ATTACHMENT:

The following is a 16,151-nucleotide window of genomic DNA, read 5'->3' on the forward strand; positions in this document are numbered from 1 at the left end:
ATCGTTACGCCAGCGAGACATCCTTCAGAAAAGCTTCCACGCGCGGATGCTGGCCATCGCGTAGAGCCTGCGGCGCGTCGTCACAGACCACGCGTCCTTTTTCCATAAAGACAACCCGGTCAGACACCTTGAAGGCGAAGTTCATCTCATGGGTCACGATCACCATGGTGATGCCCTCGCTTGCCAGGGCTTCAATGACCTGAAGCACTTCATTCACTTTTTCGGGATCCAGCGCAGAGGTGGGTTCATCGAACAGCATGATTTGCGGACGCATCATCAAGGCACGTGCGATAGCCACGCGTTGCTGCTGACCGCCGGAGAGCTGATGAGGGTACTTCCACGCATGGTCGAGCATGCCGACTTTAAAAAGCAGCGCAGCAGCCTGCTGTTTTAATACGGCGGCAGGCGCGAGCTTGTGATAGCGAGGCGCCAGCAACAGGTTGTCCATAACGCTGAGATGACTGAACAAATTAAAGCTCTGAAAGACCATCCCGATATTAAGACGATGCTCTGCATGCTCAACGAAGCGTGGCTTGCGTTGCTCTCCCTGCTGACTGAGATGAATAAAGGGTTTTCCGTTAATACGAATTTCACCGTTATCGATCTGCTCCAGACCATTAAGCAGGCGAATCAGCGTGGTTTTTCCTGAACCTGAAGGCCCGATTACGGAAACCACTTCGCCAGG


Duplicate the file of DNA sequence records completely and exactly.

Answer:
The following is a 16,151-nucleotide window of genomic DNA, read 5'->3' on the forward strand; positions in this document are numbered from 1 at the left end:
ATCGTTACGCCAGCGAGACATCCTTCAGAAAAGCTTCCACGCGCGGATGCTGGCCATCGCGTAGAGCCTGCGGCGCGTCGTCACAGACCACGCGTCCTTTTTCCATAAAGACAACCCGGTCAGACACCTTGAAGGCGAAGTTCATCTCATGGGTCACGATCACCATGGTGATGCCCTCGCTTGCCAGGGCTTCAATGACCTGAAGCACTTCATTCACTTTTTCGGGATCCAGCGCAGAGGTGGGTTCATCGAACAGCATGATTTGCGGACGCATCATCAAGGCACGTGCGATAGCCACGCGTTGCTGCTGACCGCCGGAGAGCTGATGAGGGTACTTCCACGCATGGTCGAGCATGCCGACTTTAAAAAGCAGCGCAGCAGCCTGCTGTTTTAATACGGCGGCAGGCGCGAGCTTGTGATAGCGAGGCGCCAGCAACAGGTTGTCCATAACGCTGAGATGACTGAACAAATTAAAGCTCTGAAAGACCATCCCGATATTAAGACGATGCTCTGCATGCTCAACGAAGCGTGGCTTGCGTTGCTCTCCCTGCTGACTGAGATGAATAAAGGGTTTTCCGTTAATACGAATTTCACCGTTATCGATCTGCTCCAGACCATTAAGCAGGCGAATCAGCGTGGTTTTTCCTGAACCTGAAGGCCCGATTACGGAAACCACTTCGCCAGG